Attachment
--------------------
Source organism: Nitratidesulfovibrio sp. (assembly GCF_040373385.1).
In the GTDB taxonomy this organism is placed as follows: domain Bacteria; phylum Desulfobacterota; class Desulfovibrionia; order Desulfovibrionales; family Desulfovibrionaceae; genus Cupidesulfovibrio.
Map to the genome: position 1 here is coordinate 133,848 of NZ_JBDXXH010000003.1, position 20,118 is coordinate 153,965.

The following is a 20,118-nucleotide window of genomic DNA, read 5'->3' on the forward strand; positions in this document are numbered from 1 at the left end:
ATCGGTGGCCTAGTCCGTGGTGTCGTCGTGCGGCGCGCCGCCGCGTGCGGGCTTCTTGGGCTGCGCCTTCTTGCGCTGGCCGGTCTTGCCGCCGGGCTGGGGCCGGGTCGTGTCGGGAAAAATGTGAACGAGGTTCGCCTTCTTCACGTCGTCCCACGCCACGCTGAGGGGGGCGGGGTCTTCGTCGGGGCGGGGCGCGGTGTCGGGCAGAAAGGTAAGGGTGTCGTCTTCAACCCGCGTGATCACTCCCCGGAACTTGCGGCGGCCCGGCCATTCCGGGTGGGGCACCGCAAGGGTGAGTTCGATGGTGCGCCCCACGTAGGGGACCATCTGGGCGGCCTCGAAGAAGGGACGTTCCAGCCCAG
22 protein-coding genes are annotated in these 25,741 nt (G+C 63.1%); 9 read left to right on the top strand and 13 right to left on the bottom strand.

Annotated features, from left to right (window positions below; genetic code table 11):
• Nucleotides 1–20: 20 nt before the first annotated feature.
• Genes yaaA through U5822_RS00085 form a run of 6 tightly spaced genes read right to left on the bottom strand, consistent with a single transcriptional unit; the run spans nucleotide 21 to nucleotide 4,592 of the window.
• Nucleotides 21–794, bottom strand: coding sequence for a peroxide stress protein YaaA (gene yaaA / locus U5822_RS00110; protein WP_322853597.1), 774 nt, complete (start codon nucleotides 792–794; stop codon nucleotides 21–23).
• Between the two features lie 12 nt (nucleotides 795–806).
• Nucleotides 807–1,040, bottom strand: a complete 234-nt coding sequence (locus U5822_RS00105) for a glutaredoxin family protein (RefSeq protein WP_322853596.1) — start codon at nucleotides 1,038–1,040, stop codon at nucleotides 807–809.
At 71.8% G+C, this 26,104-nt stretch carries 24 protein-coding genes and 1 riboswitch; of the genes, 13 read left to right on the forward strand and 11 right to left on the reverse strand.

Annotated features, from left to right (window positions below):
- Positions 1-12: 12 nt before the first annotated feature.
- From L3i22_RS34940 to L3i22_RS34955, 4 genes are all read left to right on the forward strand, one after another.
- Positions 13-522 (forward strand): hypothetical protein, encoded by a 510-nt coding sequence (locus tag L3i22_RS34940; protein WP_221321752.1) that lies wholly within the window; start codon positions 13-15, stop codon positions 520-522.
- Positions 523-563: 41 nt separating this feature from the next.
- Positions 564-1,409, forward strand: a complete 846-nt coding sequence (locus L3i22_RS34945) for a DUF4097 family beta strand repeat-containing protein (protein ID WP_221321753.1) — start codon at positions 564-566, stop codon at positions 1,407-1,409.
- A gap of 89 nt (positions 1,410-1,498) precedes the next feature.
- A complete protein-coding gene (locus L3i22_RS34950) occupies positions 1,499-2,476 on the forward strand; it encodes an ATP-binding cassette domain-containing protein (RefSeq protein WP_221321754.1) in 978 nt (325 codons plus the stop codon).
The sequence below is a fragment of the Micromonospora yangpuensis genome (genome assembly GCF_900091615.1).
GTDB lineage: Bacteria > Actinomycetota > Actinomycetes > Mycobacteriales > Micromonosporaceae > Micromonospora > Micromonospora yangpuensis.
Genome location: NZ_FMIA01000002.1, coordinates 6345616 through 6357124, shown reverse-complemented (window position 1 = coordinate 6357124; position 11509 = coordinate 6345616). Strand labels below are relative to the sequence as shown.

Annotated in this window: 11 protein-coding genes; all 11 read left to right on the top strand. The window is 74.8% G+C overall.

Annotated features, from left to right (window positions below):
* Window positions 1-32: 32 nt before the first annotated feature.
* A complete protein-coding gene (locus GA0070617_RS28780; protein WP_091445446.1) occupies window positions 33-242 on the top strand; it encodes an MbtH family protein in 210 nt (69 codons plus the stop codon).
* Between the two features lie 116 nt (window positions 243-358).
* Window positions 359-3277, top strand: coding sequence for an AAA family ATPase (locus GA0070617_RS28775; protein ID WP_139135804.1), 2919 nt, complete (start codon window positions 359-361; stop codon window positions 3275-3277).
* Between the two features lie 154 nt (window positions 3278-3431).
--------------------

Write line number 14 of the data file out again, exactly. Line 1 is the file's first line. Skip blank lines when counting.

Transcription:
Annotated features, from left to right (window positions below):